Thursday, October 31, 2019

New flock 95% lay rate

Our latest flock of Isa Browns is performing well with a 95% lay rate. It's allowing us to keep up with orders from regular customers. So far the pasture is holding up and providing good feed.

Sunday, October 13, 2019

New law in WA will trash Australia's slack national standard for freerange eggs.

The long awaited Free Range Eggs Labelling Bill in Western Australia may become law on Tuesday (Oct 15) when it hits the WA Legislative Council. If it is passed into law, it will effectively trash the national “free range’ standard adopted by politicians under pressure from corporate producers and supermarket giants. The purpose of the Bill is:" to define and regulate the labelling and sale of free range eggs to ensure that only eggs produced in free range conditions can be labelled free range eggs in Western Australia." Key elements include regular access to an outdoor range area and a maximum stocking density of 1500 hens per ha. The Government of the Australian Capital Territory has already mandated that free range stocking density must be no more than 1500 hens per hectare instead of the 10,000 allowed under the national standard.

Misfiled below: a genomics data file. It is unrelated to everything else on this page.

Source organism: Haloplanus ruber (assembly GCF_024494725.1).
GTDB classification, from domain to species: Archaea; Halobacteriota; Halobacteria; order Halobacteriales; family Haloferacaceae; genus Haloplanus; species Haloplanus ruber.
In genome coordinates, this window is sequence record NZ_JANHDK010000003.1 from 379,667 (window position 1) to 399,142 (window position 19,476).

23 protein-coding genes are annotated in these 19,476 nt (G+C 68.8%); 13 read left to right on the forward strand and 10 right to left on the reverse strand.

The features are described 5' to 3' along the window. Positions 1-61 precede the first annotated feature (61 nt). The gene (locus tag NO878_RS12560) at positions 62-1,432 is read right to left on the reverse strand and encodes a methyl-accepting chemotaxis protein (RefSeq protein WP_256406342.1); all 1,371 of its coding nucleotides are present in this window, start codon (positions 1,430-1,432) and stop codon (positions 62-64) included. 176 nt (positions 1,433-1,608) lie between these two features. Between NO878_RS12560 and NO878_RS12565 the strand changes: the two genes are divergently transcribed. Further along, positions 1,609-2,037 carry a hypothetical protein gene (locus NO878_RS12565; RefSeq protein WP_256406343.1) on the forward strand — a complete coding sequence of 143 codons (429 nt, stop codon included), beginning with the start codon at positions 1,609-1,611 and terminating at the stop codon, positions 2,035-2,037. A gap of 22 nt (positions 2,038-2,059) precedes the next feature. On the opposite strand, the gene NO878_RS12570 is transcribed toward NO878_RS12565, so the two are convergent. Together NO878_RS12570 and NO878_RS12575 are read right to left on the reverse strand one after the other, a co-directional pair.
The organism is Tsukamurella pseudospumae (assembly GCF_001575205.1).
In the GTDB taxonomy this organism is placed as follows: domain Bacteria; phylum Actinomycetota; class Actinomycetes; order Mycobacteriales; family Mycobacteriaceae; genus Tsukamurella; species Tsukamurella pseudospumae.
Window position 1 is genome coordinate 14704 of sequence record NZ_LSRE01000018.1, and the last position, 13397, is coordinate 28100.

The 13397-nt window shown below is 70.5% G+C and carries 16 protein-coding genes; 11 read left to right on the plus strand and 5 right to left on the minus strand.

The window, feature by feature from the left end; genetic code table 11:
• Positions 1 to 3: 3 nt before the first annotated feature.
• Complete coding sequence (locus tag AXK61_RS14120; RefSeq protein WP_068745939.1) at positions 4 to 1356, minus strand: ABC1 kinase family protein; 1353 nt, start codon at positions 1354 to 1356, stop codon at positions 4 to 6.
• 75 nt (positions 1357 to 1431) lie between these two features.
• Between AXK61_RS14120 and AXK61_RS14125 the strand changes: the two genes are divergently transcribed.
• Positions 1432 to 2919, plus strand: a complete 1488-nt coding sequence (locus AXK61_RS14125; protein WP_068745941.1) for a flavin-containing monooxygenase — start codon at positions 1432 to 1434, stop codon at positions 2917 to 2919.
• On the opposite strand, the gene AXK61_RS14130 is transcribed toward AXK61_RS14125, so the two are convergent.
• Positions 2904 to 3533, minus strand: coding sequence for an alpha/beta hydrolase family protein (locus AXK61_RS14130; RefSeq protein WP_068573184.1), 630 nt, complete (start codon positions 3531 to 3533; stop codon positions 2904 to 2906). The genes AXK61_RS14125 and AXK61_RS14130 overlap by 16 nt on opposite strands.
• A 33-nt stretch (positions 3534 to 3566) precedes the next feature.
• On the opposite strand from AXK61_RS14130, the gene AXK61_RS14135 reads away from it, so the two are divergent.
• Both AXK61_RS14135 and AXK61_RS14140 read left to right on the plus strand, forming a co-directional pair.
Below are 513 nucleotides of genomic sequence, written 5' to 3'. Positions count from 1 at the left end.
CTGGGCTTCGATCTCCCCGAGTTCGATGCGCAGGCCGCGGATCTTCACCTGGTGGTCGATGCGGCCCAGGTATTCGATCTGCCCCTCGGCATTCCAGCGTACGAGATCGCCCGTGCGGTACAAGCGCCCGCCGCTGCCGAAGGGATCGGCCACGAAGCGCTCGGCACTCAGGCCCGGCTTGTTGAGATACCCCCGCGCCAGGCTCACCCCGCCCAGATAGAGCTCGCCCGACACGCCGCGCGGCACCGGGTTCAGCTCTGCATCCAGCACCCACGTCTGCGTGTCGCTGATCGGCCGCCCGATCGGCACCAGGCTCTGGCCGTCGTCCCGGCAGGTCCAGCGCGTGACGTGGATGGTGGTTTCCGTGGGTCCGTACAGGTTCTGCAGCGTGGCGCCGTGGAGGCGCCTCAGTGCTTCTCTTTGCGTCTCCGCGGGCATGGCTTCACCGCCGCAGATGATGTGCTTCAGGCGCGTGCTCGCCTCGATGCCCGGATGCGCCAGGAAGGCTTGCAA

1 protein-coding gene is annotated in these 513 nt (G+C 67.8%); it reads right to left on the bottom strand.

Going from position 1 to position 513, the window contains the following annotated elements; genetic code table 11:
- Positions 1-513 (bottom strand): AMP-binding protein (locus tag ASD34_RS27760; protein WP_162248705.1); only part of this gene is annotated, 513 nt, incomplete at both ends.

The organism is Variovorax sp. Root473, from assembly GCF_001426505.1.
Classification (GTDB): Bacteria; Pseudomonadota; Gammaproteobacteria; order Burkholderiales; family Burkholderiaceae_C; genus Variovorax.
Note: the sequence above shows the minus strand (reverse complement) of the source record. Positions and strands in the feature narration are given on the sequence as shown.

Saturday, October 12, 2019

disappointing to cancel webinars on free range farming

It was disappointing that we were unable to run our webinar on setting up free range farms yesterday (World Egg Day). The funds needed to prepare graphics and other elements of the presentation simply were not available as our crowdfunding appeal didn't work. It would cost $10,000 to prepare a series of webinars to professional standards and on our own, we didn't have the resources to finance the program.

Saturday, October 05, 2019

No lights in our sheds

As the weather warms up, our hens are heading into maximum production. We do not use lights in our sheds to force the hens to continue laying during the shorter daylight hours of winter. Unlike virtually all other egg producers, we prefer to allow the normal rythms of life and allow the hens to rest and recover from the stress of laying the maximum number of eggs they achieve during the year. Rather than force maximum production, we let egg laying naturally follow the seasons and deal with an egg shortage for a few weeks. It means we can’t supply all our regular customers during the time of shortage, but we have healthy, productive hens for the rest of the year.